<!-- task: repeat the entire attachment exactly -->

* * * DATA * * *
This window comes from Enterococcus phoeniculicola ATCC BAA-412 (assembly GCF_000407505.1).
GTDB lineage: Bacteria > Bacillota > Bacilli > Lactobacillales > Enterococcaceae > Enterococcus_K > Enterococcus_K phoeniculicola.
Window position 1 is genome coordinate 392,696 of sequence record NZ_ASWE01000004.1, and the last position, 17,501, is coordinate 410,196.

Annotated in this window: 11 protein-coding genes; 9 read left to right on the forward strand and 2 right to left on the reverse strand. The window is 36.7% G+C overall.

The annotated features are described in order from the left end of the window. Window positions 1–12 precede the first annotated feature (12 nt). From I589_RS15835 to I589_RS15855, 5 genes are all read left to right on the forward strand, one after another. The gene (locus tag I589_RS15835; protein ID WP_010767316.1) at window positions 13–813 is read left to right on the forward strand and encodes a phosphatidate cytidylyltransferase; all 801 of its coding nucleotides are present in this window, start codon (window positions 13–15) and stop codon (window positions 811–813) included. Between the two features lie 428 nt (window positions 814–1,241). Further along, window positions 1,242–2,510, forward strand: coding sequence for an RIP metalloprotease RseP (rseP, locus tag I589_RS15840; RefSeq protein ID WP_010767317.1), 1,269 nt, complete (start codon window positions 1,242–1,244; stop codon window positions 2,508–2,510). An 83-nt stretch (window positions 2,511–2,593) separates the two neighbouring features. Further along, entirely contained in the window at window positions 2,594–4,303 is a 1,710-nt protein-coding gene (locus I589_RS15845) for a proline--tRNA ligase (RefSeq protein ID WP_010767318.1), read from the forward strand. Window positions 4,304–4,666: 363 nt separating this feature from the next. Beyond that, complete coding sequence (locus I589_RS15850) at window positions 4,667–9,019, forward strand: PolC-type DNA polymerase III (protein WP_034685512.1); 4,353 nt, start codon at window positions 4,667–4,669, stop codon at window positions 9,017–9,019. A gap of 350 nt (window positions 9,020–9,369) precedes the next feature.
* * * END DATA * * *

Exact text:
This window comes from Enterococcus phoeniculicola ATCC BAA-412 (assembly GCF_000407505.1).
GTDB lineage: Bacteria > Bacillota > Bacilli > Lactobacillales > Enterococcaceae > Enterococcus_K > Enterococcus_K phoeniculicola.
Window position 1 is genome coordinate 392,696 of sequence record NZ_ASWE01000004.1, and the last position, 17,501, is coordinate 410,196.

Annotated in this window: 11 protein-coding genes; 9 read left to right on the forward strand and 2 right to left on the reverse strand. The window is 36.7% G+C overall.

The annotated features are described in order from the left end of the window. Window positions 1–12 precede the first annotated feature (12 nt). From I589_RS15835 to I589_RS15855, 5 genes are all read left to right on the forward strand, one after another. The gene (locus tag I589_RS15835; protein ID WP_010767316.1) at window positions 13–813 is read left to right on the forward strand and encodes a phosphatidate cytidylyltransferase; all 801 of its coding nucleotides are present in this window, start codon (window positions 13–15) and stop codon (window positions 811–813) included. Between the two features lie 428 nt (window positions 814–1,241). Further along, window positions 1,242–2,510, forward strand: coding sequence for an RIP metalloprotease RseP (rseP, locus tag I589_RS15840; RefSeq protein ID WP_010767317.1), 1,269 nt, complete (start codon window positions 1,242–1,244; stop codon window positions 2,508–2,510). An 83-nt stretch (window positions 2,511–2,593) separates the two neighbouring features. Further along, entirely contained in the window at window positions 2,594–4,303 is a 1,710-nt protein-coding gene (locus I589_RS15845) for a proline--tRNA ligase (RefSeq protein ID WP_010767318.1), read from the forward strand. Window positions 4,304–4,666: 363 nt separating this feature from the next. Beyond that, complete coding sequence (locus I589_RS15850) at window positions 4,667–9,019, forward strand: PolC-type DNA polymerase III (protein WP_034685512.1); 4,353 nt, start codon at window positions 4,667–4,669, stop codon at window positions 9,017–9,019. A gap of 350 nt (window positions 9,020–9,369) precedes the next feature.